If you experience a particularly cold night in your region, it could cause your pipes to freeze. When this happens, there’s a good chance your pipes will burst at some point, thereby causing some very expensive repairs. In this article, we’ll discuss how to thaw frozen pipes, to avoid this kind of situation. That should help you to avoid paying some serious plumbing bills. If you didn’t know how to safely thaw those frozen pipes, you might experience some major water damage in your home. When added to the cost of replacing the burst pipes, this could be a significant expense.
Determine if Your Pipes are Frozen
The first step, of course, is to determine whether or not your pipes are frozen. That will tell you whether any kind of intervention is necessary on your part. There are several reasons why your pipes might freeze, and that has nothing to do with how new or how old they may be. If you live in an area where below-freezing temperatures are fairly common during winter, you have to be especially careful. Preparing for the possibility of frozen pipes is the first step toward avoiding the situation.
In unheated rooms like an unfinished basement, the temperature can drop far below freezing. That means stationary water in the pipes might freeze solid. One way this can be avoided is to have a faucet or two running at a restricted rate through the nighttime hours when it gets the coldest. Because the water is not just sitting in the pipes but is moving through constantly, the pipes will not freeze up overnight.
Here’s how to determine if your pipes are frozen. For those spigots that have very little water pressure or none at all, you’ll have to trace back through the whole system of pipes leading up to the spigot itself. You might see ice or frost on the pipe exterior, and that will give you a huge clue that this section of piping has frozen up. While you’re doing this tracing, you should also look for signs of moisture around the pipes. This could mean that the pipes have already burst, and that water has spewed out into the surrounding area.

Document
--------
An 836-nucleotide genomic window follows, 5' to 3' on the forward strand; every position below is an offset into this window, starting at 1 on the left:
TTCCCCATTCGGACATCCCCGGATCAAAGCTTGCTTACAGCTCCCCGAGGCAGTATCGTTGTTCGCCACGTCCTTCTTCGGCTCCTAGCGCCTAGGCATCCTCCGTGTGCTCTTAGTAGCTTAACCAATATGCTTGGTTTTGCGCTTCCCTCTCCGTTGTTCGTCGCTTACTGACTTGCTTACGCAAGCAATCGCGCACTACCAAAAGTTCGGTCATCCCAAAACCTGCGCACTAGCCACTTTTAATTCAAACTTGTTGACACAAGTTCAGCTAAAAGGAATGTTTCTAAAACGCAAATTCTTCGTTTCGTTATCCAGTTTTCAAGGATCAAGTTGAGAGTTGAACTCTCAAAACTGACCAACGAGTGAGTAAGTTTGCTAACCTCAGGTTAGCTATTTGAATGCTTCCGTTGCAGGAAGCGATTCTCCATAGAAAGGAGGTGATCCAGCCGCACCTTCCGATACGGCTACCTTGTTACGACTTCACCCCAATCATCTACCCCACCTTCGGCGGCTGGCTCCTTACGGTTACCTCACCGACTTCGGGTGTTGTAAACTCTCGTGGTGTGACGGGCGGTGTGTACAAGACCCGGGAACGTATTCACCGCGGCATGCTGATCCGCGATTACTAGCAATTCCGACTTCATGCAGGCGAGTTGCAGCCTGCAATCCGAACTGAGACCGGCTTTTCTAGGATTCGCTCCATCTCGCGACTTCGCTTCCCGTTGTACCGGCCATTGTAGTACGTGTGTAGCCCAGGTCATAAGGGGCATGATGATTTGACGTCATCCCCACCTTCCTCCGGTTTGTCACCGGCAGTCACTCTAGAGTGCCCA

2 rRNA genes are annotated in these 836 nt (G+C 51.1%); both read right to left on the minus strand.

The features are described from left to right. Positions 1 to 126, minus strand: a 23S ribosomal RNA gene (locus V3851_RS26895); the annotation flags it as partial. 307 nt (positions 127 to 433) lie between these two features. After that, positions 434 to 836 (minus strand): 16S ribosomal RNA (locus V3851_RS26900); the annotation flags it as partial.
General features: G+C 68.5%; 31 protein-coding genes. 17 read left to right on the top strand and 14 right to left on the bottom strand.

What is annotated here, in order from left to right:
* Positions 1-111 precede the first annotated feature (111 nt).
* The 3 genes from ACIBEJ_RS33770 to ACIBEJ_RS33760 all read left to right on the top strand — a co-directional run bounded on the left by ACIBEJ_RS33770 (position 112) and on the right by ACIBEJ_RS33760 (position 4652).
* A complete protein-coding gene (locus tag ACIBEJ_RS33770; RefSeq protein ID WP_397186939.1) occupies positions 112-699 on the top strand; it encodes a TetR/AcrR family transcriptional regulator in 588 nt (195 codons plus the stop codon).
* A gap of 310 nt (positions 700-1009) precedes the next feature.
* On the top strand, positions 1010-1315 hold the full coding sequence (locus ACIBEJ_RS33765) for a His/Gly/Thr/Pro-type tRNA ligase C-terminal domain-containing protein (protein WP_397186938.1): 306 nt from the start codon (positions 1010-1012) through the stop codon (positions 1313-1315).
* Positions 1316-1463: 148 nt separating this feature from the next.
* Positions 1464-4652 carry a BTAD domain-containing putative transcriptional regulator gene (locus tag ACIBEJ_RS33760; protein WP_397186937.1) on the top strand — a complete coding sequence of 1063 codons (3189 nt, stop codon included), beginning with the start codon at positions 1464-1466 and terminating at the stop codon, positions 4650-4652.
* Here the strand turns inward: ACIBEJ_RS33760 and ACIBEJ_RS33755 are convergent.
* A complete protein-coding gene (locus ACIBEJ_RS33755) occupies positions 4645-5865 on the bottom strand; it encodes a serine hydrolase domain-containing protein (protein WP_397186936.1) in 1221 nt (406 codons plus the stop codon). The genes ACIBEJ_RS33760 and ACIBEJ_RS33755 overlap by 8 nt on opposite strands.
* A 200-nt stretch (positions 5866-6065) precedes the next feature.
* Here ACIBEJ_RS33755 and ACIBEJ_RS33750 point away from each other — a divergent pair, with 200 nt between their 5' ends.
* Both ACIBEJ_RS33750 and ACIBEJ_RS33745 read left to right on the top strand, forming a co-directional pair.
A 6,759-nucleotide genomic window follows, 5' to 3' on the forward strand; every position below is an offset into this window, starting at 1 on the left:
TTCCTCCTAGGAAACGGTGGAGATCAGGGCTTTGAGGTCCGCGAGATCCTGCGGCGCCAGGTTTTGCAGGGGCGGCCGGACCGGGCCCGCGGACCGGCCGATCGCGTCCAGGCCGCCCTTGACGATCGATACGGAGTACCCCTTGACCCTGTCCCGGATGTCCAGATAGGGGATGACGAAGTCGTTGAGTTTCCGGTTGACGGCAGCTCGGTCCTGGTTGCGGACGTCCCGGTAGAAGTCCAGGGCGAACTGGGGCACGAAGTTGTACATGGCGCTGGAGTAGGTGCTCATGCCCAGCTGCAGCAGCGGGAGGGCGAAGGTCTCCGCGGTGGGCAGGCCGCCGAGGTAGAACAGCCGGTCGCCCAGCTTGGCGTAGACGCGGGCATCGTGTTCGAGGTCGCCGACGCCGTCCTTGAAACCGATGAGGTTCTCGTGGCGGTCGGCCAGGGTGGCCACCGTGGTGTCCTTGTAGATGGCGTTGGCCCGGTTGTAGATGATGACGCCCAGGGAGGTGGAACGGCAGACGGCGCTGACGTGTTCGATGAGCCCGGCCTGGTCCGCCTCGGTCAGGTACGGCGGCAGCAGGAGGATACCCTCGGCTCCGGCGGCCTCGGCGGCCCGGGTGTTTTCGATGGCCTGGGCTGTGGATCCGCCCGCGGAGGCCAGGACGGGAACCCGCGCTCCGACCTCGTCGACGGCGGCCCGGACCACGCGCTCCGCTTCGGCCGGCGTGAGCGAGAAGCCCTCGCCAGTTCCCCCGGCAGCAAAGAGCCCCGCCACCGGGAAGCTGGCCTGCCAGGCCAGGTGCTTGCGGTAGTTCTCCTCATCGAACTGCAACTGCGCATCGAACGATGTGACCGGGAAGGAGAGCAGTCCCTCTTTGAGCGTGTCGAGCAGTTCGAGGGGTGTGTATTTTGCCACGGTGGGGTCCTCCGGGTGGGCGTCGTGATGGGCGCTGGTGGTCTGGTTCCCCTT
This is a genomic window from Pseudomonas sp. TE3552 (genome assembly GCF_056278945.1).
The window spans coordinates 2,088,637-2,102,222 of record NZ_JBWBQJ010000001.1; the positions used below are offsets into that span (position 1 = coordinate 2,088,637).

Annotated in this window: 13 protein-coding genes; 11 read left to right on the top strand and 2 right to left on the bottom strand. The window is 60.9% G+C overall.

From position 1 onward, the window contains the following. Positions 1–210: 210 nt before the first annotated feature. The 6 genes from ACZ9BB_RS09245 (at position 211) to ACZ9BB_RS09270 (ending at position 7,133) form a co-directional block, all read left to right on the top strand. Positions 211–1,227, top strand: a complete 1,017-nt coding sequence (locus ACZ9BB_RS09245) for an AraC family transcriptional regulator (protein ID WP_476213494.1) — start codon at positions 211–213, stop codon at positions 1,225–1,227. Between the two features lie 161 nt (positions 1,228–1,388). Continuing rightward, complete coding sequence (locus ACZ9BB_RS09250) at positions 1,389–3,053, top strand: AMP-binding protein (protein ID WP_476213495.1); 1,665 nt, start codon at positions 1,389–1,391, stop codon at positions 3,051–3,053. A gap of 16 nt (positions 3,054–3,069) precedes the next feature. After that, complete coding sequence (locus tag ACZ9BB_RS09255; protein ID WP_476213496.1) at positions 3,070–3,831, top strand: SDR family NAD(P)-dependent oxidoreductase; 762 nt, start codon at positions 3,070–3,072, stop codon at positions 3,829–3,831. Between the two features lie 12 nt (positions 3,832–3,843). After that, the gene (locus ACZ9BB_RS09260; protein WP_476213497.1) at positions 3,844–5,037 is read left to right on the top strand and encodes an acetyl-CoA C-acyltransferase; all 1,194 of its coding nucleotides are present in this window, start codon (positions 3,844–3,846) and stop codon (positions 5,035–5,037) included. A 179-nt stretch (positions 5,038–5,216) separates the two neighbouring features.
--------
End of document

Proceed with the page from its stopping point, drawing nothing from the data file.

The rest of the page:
Preventing Your Pipes From Freezing
There are some steps you can take to prevent frozen pipes from ever occurring in the first place. If you are conscientious about following the recommendations below, you should be able to avoid the condition regardless of what kind of weather happens to be occurring in your area. Here are some of the steps which will help you to avoid the possibility of frozen pipes:
Keep Your Pipes Warm
The pipes in the main area of your household will be in no danger of freezing because the inside air temperature will be at least 65°. Since this is well above freezing, you won’t have an issue. If any areas of your household have no heat, you’ll need to provide some method of keeping the pipes warm when cold weather comes.
Keep Water Moving
When you hear a weather forecast that calls for sub-freezing temperatures, try to keep the water running through your pipes and through water taps. This is especially important if you have outdoor water taps. By keeping the water moving in your pipes, you can largely avoid the possibility of freezing pipes.
It’s always a good idea to wrap insulation around your pipes! Especially in those areas which are unheated, or which are outdoors. All you need is some foam insulation on the exposed pipes. Alternatively, you can insulate the room where those pipes have been set up.
Heat Unheated Areas of Your Household
You may have an unheated pantry, a boot room, or a closed-off porch that contains water pipes. In this case, make sure that the pipes are either insulated or that a door is left open to a room that is already heated.
If you invest in a smart thermostat, you’ll be able to have continuous monitoring of your heating system. Some of these thermostats are capable of warning you when your pipes are in danger of freezing.
Invest in a Smart Sensor
Smart sensors are also capable of alerting you to a potential problem before it happens. Some of these high-tech sensors are capable of monitoring the temperature of incoming water and also of detecting leaks throughout your home. You will then be notified on your smartphone that the potential for a problem exists.